18 September 2017

Tonight's Chino Hills Historical Society Presentation on Don Antonio María Lugo

Thanks to great publicity, including two articles in the Chino/Chino Hills Champion, a good crowd of nearly 150 people came out tonight for a presentation for the Chino Hills Historical Society on Don Antonio María Lugo, grantee in 1841 of Rancho Santa Ana del Chino, previously a ranch under the auspices of Mission San Gabriel, and the western border of which extended into Carbon Canyon just east of Sleepy Hollow.

Approximately 150 people turned out tonight at the Chino Hills Community Center to hear the story of Don Antonio María Lugo, grantee in 1841 of Rancho Santa Ana del Chino, which extended west to near Sleepy Hollow within Carbon Canyon.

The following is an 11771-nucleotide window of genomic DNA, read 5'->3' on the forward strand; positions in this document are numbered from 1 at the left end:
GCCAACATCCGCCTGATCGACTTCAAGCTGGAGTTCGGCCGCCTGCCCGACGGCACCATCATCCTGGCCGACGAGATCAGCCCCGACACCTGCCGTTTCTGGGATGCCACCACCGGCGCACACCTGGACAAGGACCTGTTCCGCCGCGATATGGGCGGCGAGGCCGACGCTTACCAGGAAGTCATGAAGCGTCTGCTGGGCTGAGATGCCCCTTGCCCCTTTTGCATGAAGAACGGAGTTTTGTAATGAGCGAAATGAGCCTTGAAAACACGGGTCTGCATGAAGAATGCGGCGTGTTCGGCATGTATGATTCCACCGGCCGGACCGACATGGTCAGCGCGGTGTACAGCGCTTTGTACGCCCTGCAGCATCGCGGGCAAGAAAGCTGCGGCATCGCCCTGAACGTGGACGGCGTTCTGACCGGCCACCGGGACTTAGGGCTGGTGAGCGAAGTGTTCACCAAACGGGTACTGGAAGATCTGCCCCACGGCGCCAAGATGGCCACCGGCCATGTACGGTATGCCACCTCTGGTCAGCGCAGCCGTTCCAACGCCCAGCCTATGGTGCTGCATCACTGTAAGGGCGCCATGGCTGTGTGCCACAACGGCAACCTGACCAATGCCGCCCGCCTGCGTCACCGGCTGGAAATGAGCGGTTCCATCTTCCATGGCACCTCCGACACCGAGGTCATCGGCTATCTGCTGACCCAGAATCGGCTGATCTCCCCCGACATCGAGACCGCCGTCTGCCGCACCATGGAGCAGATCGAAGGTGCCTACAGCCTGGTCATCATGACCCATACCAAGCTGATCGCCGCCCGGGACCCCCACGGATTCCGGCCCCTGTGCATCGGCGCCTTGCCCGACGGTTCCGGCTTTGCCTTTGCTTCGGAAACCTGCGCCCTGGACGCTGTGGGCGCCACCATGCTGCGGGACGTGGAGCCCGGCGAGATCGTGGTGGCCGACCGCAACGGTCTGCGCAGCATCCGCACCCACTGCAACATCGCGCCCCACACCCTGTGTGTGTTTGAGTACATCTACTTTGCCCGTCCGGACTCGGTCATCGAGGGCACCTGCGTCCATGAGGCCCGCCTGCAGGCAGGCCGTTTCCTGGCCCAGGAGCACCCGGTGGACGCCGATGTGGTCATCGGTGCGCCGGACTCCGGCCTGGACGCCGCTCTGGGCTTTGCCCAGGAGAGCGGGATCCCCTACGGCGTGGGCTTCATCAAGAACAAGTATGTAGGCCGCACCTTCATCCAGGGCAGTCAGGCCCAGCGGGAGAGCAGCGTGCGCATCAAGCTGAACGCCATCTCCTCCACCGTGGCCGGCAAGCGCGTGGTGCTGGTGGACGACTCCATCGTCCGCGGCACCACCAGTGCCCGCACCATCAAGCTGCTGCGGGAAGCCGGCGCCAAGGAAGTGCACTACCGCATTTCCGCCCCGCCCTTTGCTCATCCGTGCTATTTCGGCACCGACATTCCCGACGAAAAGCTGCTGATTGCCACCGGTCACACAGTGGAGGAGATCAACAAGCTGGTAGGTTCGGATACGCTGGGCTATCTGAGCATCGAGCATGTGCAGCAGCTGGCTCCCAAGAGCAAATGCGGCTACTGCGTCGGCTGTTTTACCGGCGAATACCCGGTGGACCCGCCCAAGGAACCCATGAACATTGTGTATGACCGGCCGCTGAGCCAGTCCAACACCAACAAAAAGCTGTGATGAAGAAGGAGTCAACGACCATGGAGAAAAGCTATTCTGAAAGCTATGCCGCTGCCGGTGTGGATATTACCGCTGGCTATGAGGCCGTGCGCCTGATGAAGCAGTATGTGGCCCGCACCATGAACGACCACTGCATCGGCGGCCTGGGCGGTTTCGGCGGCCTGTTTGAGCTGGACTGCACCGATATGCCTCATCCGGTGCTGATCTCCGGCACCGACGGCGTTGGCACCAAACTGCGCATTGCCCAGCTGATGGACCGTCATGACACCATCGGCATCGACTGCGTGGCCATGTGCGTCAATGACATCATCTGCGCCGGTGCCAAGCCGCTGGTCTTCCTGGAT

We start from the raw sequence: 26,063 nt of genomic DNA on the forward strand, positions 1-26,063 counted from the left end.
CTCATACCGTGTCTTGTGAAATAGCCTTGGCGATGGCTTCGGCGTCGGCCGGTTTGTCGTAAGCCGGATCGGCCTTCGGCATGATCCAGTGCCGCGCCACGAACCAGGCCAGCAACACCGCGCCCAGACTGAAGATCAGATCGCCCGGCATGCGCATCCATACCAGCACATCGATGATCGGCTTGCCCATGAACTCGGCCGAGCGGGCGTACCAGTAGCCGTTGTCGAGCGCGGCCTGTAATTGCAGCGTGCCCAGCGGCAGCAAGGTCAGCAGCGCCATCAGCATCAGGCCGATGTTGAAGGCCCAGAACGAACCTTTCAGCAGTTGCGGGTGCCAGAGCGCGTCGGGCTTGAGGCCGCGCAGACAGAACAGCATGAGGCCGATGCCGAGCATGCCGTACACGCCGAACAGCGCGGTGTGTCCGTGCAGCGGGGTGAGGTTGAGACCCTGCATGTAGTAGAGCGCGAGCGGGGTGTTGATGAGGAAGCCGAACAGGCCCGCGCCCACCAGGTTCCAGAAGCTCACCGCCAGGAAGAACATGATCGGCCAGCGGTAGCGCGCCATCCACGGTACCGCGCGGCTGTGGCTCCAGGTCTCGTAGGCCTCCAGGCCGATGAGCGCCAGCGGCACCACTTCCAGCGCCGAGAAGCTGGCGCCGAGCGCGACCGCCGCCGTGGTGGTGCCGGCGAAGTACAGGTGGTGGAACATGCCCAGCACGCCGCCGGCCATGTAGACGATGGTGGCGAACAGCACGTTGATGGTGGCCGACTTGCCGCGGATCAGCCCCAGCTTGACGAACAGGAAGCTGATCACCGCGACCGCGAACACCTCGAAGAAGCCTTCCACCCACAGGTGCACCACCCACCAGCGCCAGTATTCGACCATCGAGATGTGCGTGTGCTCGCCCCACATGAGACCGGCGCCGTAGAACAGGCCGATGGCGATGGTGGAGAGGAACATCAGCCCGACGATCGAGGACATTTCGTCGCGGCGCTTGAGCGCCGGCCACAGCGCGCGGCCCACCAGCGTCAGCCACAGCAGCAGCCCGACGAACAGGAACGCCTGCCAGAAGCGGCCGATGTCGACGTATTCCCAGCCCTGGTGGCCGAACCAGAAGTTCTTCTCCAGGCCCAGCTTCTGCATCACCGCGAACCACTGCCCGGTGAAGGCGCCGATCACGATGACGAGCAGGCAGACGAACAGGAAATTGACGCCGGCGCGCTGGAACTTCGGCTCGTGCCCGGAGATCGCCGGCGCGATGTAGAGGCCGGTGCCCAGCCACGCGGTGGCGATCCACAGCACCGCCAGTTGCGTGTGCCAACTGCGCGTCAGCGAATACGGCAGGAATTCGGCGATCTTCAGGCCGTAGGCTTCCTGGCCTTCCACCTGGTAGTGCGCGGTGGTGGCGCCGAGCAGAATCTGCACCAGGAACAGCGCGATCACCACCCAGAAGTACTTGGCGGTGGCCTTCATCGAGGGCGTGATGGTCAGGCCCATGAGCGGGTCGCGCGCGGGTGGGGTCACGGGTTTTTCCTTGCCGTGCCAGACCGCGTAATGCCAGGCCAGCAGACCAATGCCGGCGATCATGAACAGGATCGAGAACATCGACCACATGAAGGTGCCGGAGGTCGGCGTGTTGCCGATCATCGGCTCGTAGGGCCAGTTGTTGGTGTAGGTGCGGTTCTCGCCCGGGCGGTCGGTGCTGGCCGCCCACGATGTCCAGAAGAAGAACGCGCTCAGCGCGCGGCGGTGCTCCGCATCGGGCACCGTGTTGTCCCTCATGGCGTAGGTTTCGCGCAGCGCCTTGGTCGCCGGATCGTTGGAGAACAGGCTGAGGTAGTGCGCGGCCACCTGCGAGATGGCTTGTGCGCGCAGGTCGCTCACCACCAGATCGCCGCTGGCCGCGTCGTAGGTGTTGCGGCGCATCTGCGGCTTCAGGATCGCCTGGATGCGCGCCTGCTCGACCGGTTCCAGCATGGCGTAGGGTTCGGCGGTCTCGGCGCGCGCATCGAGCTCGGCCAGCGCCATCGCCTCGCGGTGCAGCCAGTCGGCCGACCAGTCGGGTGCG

The talk covered the Lugo family's migration from the state of Sinaloa in Mexico to Baja California and then to Alta California, where Don Antonio was born in 1778.

From his birth at Mission San Antonio (hence his name?), the story followed his military career, settlement on Rancho San Antonio (that name again!) southeast of Los Angeles, political involvement in the puebelo, acquisition of other ranchos, including Chino, and more.

A lively crowd included descendants of the Lugo, Rowland, Workman and Temple families, as well as local residents interested in the history of the area.

Lugo, an unusually tall man at 6 feet and known as el viejo Lugo, because he lived a longer-than-typical life of 81 years, died the last day of January 1860, and impressed a great many people with his stature, bearing and personality.

A post on this blog from 2010 about Don Antonio can be accessed here, but there is also some other information that will be posted here in upcoming days, so check back for those.

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